[3.8] Parasocial theory was originally developed to explain the social relationships and interactions we have with distant others not met face-to-face. Caughey (1984) used the term imaginary social relationships to describe the same phenomenon, an interaction that is carried on vicariously within the thoughts and introspections of the individual without reciprocation. The term secondary attachment was used in developmental psychology to have an equivalent meaning (Adams-Price and Greene 1990). The viewer has an internal representation of the media figure and interacts with that imagined other. Here are three disciplines—Anthropology, developmental psychology, and communication—each with a term for the same phenomenon (Stever 2017). As research has progressed, parasocial appears to have become the term of choice, with PSI, PSR, and parasocial attachment being three levels of parasocial engagement (Tukachinsky and Stever 2018). Since anyone who consumes media engages in parasocial interaction, the idea that it in any way indicates pathology is an impossible construct to support.

4. Procedures

[4.1] There were steps I followed in each of my fandom case studies. First, I chose a fan study case that was potentially interesting to me. Knowing the amount of time I would spend in the fandom, I recognized that trying to study something completely antithetical to my own personality and interests probably was not going to be very productive. In my original round of data collection, using surveys, field notes, interviews, and observations, I focused on first Michael Jackson but then also Bruce Springsteen, Paul McCartney, Madonna, Janet Jackson, Prince, and George Michael. All of these artists were active at that time in either touring or producing new material, or making public appearances, or all of these. In 1991, I began to shift my focus to Star Trek and other science fiction and fantasy fandoms. In 2005, I took on the case of Josh Groban fans, while continuing my work in Star Trek fandom.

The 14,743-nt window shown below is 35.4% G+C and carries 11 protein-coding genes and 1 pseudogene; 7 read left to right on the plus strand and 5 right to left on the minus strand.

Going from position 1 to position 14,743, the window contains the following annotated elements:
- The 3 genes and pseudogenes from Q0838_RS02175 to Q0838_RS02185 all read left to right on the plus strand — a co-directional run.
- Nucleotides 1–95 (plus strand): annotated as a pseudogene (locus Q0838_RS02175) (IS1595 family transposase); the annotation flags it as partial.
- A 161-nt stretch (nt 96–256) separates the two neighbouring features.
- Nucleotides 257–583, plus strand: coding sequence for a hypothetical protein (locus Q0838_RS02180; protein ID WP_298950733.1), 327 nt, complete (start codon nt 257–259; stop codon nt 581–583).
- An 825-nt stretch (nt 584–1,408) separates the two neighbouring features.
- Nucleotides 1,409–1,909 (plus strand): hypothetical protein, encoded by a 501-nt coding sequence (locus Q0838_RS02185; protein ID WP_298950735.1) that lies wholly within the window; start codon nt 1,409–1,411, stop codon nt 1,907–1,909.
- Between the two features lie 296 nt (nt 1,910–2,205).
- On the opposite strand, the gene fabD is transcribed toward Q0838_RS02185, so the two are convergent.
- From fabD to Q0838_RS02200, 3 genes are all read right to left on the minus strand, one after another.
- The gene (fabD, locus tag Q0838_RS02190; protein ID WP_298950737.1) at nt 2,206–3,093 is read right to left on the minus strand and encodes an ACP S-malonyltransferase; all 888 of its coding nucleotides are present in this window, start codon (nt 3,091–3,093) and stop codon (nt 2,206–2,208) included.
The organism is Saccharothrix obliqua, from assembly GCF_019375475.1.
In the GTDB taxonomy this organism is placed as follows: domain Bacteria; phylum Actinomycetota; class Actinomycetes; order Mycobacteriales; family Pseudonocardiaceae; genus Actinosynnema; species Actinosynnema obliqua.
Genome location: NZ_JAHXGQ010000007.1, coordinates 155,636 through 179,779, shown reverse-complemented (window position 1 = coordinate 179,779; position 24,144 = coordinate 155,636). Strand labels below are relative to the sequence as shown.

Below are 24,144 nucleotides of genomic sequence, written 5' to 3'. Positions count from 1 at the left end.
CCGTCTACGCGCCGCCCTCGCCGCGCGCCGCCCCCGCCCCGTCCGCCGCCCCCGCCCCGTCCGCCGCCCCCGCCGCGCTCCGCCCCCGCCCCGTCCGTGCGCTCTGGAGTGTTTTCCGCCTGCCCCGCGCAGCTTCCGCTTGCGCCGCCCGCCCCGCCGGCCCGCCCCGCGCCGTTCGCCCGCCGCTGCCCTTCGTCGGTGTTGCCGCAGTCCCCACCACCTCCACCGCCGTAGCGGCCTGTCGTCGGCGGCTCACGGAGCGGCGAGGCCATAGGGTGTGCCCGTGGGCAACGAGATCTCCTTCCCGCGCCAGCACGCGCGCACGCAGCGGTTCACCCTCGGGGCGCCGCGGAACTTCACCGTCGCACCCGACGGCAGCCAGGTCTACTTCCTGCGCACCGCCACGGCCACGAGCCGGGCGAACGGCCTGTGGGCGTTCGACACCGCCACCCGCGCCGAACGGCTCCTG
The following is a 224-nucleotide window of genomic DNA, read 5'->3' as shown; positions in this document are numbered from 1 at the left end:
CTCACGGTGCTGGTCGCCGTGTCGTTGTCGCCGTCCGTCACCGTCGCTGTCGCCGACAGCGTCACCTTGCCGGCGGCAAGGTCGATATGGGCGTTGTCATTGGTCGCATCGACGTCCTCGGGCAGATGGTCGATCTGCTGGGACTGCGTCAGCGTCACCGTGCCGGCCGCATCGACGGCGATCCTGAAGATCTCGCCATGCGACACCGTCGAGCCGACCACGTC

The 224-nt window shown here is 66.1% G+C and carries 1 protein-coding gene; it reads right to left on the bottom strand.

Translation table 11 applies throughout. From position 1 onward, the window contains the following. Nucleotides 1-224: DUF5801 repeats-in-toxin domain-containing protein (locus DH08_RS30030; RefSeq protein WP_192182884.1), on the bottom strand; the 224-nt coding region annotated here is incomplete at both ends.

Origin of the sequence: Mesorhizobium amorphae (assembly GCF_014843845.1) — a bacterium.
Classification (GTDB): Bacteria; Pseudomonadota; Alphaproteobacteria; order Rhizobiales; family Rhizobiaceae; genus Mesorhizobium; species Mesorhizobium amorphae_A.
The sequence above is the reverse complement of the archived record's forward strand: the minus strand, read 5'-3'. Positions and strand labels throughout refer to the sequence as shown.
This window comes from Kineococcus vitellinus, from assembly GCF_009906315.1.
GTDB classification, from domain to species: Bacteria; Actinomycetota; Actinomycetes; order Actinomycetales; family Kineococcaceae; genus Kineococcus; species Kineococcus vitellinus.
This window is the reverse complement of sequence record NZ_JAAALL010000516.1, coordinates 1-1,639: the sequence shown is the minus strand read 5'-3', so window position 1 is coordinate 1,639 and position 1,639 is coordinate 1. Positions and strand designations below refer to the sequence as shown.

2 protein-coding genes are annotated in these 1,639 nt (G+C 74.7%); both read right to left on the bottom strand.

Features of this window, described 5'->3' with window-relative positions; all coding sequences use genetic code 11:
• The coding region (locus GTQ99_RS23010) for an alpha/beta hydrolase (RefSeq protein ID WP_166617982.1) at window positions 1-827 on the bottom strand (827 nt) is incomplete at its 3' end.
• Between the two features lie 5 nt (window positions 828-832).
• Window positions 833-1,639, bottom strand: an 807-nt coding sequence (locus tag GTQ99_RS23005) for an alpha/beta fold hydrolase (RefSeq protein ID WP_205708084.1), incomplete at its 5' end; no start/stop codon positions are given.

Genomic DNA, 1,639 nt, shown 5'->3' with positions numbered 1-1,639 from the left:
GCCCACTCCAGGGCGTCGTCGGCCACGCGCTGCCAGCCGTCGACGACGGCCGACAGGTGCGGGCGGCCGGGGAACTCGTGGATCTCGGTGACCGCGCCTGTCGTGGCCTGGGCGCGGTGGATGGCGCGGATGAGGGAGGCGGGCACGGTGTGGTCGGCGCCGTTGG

[4.2] The second step was to come up to speed on the relevant content of the specific fandom. This meant learning about the music, films, programs, or other content produced by the artist, as well as learning about the kind of events where fans were likely to be found. By the mid-1990s, included in this stage of research was a monitoring of fan web sites and discussion boards on the internet.

[4.3] The third step was to figure out what data I wanted to collect. This resulted in my construction of the Celebrity Appeal Questionnaire (Stever 1991a, 2008), a survey I administered at fifteen Michael Jackson concerts, six Madonna concerts, two Janet Jackson concerts, and one Paul McCartney stadium show, as well as a number of samples taken through the mail. I later used it in 2007 on the Josh Groban Awake tour. In addition, I planned to do open-ended interviews, later using grounded theory coding on those interviews (Strauss 1987). I also had fan-written accounts submitted to me through the mail. This narrative data formed the data set for my qualitative doctoral dissertation analysis (Stever 1994). I also did quite a bit of interviewing over the telephone, investing a substantial sum in long distance charges, as this was another good way to reach out to fans across the country. Local fans were interviewed mostly in person.